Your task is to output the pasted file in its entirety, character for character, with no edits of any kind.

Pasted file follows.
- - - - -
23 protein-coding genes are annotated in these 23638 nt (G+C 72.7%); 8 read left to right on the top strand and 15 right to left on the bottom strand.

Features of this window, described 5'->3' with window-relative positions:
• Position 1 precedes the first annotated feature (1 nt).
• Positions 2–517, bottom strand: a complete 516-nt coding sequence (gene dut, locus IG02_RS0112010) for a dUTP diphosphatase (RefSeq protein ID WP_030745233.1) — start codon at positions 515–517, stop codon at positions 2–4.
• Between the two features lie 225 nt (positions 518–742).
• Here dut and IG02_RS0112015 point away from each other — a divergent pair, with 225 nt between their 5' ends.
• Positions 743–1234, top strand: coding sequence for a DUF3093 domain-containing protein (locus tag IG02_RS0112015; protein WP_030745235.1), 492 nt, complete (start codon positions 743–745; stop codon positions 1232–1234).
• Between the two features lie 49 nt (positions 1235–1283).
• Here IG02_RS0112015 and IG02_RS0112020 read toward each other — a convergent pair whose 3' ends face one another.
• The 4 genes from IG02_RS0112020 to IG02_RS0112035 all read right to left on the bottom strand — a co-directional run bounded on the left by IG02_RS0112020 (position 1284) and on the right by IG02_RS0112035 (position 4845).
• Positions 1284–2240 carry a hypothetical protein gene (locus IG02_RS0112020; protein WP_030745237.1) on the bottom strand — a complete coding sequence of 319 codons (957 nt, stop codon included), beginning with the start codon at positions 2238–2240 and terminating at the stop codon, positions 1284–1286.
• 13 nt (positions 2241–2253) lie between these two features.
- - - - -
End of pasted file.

23 protein-coding genes are annotated in these 23638 nt (G+C 72.7%); 8 read left to right on the top strand and 15 right to left on the bottom strand.

Features of this window, described 5'->3' with window-relative positions:
• Position 1 precedes the first annotated feature (1 nt).
• Positions 2–517, bottom strand: a complete 516-nt coding sequence (gene dut, locus IG02_RS0112010) for a dUTP diphosphatase (RefSeq protein ID WP_030745233.1) — start codon at positions 515–517, stop codon at positions 2–4.
• Between the two features lie 225 nt (positions 518–742).
• Here dut and IG02_RS0112015 point away from each other — a divergent pair, with 225 nt between their 5' ends.
• Positions 743–1234, top strand: coding sequence for a DUF3093 domain-containing protein (locus tag IG02_RS0112015; protein WP_030745235.1), 492 nt, complete (start codon positions 743–745; stop codon positions 1232–1234).
• Between the two features lie 49 nt (positions 1235–1283).
• Here IG02_RS0112015 and IG02_RS0112020 read toward each other — a convergent pair whose 3' ends face one another.
• The 4 genes from IG02_RS0112020 to IG02_RS0112035 all read right to left on the bottom strand — a co-directional run bounded on the left by IG02_RS0112020 (position 1284) and on the right by IG02_RS0112035 (position 4845).
• Positions 1284–2240 carry a hypothetical protein gene (locus IG02_RS0112020; protein WP_030745237.1) on the bottom strand — a complete coding sequence of 319 codons (957 nt, stop codon included), beginning with the start codon at positions 2238–2240 and terminating at the stop codon, positions 1284–1286.
• 13 nt (positions 2241–2253) lie between these two features.